Table 1
 
Experiment 1 threshold performance values by subject. Notes: Threshold performance values (80% correct) for each subject (S1–S8) in Experiment 1, along with 95% confidence intervals in square brackets. Values rounded to nearest hundredth. Subjects S4 and S5 were naïve to the purposes of this experiment. Subjects S7, S2, and S1 are the first, second, and third author, respectively.
Table 1
 
Experiment 1 threshold performance values by subject. Notes: Threshold performance values (80% correct) for each subject (S1–S8) in Experiment 1, along with 95% confidence intervals in square brackets. Values rounded to nearest hundredth. Subjects S4 and S5 were naïve to the purposes of this experiment. Subjects S7, S2, and S1 are the first, second, and third author, respectively.
These findings are consistent with previous studies of color discrimination. The range of threshold values we found with dynamic color stimuli is comparable to what has been previously found using static stimuli (Hansen et al., 2008; Krauskopf & Gegenfurtner, 1992). Moreover, the difference in discrimination thresholds that we observed between green and purple standards is also corroborated by the results from those studies. 
Having established that our color stimuli yield results consistent with earlier work, we next evaluated a task design that would accommodate the addition of a spatial cue. 
Experiment 2: Color-change detection
In our second experiment, we probed color-change detection in a single spatial location across two temporal intervals. Subjects fixated as in Experiment 1 and were presented with a single stimulus patch, either to the left or right of fixation (Figure 3). Colored stimuli were presented in two intervals—standard in Interval 1 followed by test in Interval 2—and each colored stimulus was preceded by a noise mask. The noise mask was gray on average but contained a range of green through gray to purple checks (Figure 1). The standard colors were as in Experiment 1, either green or purple, whereas the test color could either be more saturated than the standard or have the same saturation as the standard. The task of the subject was to indicate with a button press whether or not the stimulus in Interval 2 was more colorful (i.e., more saturated) than Interval 1 (“yes” or “no”). 
This choice of experimental design reflected our plan to test color perception while manipulating spatial attention (Experiment 3). The discriminations in Experiment 1 involved comparison across spatial locations—this is a well-established method for testing color discrimination but poorly suited for tests of spatial attention because stimuli at multiple spatial locations must be processed to perform the task. To examine how spatial cueing affects color perception, it was necessary to first establish baseline performance for stimuli presented at a single location.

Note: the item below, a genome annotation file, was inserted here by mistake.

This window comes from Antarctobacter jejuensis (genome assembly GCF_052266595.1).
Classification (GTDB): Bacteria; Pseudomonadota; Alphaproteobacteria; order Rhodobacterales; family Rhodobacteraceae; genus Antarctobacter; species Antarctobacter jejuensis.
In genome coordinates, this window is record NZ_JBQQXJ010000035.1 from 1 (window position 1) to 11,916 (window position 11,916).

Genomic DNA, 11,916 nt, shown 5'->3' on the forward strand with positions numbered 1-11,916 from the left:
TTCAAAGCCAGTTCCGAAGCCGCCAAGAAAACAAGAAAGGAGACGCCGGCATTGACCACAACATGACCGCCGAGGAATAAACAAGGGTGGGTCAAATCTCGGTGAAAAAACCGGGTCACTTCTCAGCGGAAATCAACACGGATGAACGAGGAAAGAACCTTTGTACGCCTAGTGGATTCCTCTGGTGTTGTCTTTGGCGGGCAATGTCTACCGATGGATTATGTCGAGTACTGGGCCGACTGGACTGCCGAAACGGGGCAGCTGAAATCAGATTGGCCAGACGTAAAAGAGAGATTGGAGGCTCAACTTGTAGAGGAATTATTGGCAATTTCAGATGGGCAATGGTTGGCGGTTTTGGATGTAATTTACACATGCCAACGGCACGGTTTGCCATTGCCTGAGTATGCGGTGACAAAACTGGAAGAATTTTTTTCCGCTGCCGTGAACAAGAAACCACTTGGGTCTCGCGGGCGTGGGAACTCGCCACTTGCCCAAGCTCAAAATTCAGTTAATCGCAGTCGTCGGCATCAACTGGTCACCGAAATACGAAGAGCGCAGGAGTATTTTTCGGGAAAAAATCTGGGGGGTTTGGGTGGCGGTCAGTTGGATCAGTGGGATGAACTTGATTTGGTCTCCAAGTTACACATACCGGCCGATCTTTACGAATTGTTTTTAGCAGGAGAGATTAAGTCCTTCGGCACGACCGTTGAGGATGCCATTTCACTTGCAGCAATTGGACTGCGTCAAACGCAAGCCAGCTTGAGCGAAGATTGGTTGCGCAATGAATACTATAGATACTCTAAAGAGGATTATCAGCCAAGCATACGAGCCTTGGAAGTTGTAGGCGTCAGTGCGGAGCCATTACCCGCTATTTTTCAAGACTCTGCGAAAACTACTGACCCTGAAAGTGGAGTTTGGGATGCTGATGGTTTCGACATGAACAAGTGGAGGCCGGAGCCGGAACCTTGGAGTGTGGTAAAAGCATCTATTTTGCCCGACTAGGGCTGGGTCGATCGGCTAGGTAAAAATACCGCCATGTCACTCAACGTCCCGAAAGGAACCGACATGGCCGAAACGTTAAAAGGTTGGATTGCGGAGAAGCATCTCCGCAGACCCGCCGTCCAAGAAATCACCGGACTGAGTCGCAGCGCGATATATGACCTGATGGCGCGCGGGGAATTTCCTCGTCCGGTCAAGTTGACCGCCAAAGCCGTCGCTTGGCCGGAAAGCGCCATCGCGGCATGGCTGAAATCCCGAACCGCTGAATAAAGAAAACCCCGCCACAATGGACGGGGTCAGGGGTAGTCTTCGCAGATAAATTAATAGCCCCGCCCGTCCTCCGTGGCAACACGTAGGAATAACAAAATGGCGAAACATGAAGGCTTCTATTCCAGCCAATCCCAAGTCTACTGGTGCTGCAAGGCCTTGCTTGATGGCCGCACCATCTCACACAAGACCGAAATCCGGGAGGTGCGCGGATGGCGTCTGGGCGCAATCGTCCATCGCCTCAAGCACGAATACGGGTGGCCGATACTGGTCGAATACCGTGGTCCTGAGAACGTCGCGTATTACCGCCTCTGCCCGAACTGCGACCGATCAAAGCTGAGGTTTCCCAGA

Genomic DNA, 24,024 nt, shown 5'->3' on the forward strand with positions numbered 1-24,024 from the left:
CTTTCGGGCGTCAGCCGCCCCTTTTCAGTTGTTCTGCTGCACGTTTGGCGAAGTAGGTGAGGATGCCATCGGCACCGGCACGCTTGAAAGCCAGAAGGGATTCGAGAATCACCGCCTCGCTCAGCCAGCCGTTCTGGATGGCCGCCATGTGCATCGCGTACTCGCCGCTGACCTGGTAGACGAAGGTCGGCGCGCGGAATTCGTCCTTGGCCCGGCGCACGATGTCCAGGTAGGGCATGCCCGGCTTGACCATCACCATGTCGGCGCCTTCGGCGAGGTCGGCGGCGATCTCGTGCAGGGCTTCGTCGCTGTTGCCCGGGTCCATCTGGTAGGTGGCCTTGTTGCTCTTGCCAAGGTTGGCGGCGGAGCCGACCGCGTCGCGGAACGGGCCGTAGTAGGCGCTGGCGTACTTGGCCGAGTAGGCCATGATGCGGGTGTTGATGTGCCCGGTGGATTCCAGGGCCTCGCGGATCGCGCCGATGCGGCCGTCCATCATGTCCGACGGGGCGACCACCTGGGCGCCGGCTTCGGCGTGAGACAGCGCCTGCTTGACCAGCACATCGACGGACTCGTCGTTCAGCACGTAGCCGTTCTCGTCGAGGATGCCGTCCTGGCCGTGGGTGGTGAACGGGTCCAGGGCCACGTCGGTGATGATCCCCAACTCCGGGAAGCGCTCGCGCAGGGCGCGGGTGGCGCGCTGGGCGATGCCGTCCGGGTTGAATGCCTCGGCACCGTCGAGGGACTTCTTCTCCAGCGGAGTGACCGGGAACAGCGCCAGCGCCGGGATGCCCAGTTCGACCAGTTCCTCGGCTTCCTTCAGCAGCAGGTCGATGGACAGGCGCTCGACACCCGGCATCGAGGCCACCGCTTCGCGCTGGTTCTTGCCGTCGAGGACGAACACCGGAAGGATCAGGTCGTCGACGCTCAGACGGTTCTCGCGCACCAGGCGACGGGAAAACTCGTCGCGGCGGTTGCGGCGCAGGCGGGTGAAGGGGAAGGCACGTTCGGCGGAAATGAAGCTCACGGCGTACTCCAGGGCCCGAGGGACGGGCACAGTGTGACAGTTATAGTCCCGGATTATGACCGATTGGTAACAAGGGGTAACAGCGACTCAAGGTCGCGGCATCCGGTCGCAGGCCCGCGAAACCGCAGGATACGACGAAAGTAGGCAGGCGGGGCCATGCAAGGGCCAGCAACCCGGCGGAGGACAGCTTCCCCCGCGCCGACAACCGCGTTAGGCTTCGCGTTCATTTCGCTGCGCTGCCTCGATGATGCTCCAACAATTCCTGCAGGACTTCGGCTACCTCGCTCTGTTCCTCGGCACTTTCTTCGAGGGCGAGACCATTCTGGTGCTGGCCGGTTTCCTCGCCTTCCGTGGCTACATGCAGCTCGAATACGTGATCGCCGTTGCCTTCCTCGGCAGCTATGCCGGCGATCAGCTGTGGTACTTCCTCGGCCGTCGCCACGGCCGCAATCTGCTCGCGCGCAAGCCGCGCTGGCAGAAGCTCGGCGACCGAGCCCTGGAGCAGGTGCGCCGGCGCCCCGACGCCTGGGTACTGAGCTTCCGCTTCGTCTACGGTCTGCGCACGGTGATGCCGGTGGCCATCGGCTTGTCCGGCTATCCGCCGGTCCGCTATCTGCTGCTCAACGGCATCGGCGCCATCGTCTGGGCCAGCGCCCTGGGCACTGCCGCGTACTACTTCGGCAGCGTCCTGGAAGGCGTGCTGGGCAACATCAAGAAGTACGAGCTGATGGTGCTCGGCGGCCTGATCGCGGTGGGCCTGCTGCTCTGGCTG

Our performance metric was calculated as the proportion of “yes” reports for zero and nonzero Δs (difference in saturation between test and standard), for each of the two stimulus locations. Again, observing no significant differences in performance depending on test locations (see the Methods section), we combined the data within subjects, separately for the green and purple standards. 
The pattern of results from this 2AFC task (Figure 6) was generally similar to what we obtained in Experiment 1. All subjects showed an orderly increase in “yes” reports with increasing Δ (Figure 6, filled symbols) over the same range of values used in Experiment 1. Also as in Experiment 1, individual detection thresholds were higher for saturation increases from the purple standard, compared with the green standard (Table 2), again corroborated by significant differences in performance (Monte Carlo parameter tests; all p < 0.04). In contrast to Experiment 1, most subjects displayed a small tendency to falsely report a saturation increase when none had occurred (Δ = 0), reflecting a response bias. 
Figure 6
 
Experiment 2 detection performance. Enlarged plot presents example subject's data (S1). As previously, small plots have identical axis limits and tick-mark placement as large example (S2–S8). Data points (filled triangles) are percentage “yes” report values for each Δ saturation, plotted against the absolute value of Δ to allow for comparison of performance between green and purple stimuli. The percentage “yes” report values correspond to percentage correct for nonzero Δ (as in Figure 4) and to the false-alarm rate for Δ = 0. Green and purple traces are cumulative Gaussian fits to data. Associated threshold values are given in Table 2.
Figure 6